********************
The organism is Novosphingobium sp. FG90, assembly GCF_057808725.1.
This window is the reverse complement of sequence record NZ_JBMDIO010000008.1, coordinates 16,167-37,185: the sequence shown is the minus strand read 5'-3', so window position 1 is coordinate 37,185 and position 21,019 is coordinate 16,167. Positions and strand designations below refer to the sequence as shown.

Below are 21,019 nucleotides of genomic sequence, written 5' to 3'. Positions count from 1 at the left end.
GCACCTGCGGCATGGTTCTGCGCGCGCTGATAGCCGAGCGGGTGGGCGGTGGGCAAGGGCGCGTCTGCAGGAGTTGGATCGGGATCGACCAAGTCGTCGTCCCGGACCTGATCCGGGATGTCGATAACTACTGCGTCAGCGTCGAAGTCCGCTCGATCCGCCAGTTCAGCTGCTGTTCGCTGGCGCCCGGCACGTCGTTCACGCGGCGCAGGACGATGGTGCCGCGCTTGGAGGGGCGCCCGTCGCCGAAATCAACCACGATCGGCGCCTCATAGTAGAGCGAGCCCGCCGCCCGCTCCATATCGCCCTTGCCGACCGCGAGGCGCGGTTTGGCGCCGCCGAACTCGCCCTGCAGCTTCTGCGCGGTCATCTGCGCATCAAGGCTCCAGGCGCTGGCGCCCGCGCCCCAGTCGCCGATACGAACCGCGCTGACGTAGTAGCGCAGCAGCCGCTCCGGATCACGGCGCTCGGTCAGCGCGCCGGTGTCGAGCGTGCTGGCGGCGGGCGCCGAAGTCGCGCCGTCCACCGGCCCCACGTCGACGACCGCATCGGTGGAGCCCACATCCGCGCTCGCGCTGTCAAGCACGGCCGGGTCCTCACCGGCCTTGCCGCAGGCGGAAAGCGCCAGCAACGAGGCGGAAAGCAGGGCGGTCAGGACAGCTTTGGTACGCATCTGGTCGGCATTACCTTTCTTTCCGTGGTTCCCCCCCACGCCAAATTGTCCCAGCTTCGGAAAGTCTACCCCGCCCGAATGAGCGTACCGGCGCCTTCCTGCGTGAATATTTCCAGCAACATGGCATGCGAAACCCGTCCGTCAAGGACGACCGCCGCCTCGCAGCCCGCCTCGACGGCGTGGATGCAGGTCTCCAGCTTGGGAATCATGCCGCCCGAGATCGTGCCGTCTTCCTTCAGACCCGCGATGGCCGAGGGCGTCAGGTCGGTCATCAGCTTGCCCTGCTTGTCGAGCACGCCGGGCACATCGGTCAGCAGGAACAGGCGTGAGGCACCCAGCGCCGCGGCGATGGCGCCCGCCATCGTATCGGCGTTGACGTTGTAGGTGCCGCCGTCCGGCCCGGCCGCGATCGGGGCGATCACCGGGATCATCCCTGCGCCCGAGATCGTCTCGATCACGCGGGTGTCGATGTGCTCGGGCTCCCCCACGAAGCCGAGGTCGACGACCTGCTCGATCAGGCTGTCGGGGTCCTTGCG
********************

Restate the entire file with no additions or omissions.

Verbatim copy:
The organism is Novosphingobium sp. FG90, assembly GCF_057808725.1.
This window is the reverse complement of sequence record NZ_JBMDIO010000008.1, coordinates 16,167-37,185: the sequence shown is the minus strand read 5'-3', so window position 1 is coordinate 37,185 and position 21,019 is coordinate 16,167. Positions and strand designations below refer to the sequence as shown.

Below are 21,019 nucleotides of genomic sequence, written 5' to 3'. Positions count from 1 at the left end.
GCACCTGCGGCATGGTTCTGCGCGCGCTGATAGCCGAGCGGGTGGGCGGTGGGCAAGGGCGCGTCTGCAGGAGTTGGATCGGGATCGACCAAGTCGTCGTCCCGGACCTGATCCGGGATGTCGATAACTACTGCGTCAGCGTCGAAGTCCGCTCGATCCGCCAGTTCAGCTGCTGTTCGCTGGCGCCCGGCACGTCGTTCACGCGGCGCAGGACGATGGTGCCGCGCTTGGAGGGGCGCCCGTCGCCGAAATCAACCACGATCGGCGCCTCATAGTAGAGCGAGCCCGCCGCCCGCTCCATATCGCCCTTGCCGACCGCGAGGCGCGGTTTGGCGCCGCCGAACTCGCCCTGCAGCTTCTGCGCGGTCATCTGCGCATCAAGGCTCCAGGCGCTGGCGCCCGCGCCCCAGTCGCCGATACGAACCGCGCTGACGTAGTAGCGCAGCAGCCGCTCCGGATCACGGCGCTCGGTCAGCGCGCCGGTGTCGAGCGTGCTGGCGGCGGGCGCCGAAGTCGCGCCGTCCACCGGCCCCACGTCGACGACCGCATCGGTGGAGCCCACATCCGCGCTCGCGCTGTCAAGCACGGCCGGGTCCTCACCGGCCTTGCCGCAGGCGGAAAGCGCCAGCAACGAGGCGGAAAGCAGGGCGGTCAGGACAGCTTTGGTACGCATCTGGTCGGCATTACCTTTCTTTCCGTGGTTCCCCCCCACGCCAAATTGTCCCAGCTTCGGAAAGTCTACCCCGCCCGAATGAGCGTACCGGCGCCTTCCTGCGTGAATATTTCCAGCAACATGGCATGCGAAACCCGTCCGTCAAGGACGACCGCCGCCTCGCAGCCCGCCTCGACGGCGTGGATGCAGGTCTCCAGCTTGGGAATCATGCCGCCCGAGATCGTGCCGTCTTCCTTCAGACCCGCGATGGCCGAGGGCGTCAGGTCGGTCATCAGCTTGCCCTGCTTGTCGAGCACGCCGGGCACATCGGTCAGCAGGAACAGGCGTGAGGCACCCAGCGCCGCGGCGATGGCGCCCGCCATCGTATCGGCGTTGACGTTGTAGGTGCCGCCGTCCGGCCCGGCCGCGATCGGGGCGATCACCGGGATCATCCCTGCGCCCGAGATCGTCTCGATCACGCGGGTGTCGATGTGCTCGGGCTCCCCCACGAAGCCGAGGTCGACGACCTGCTCGATCAGGCTGTCGGGGTCCTTGCG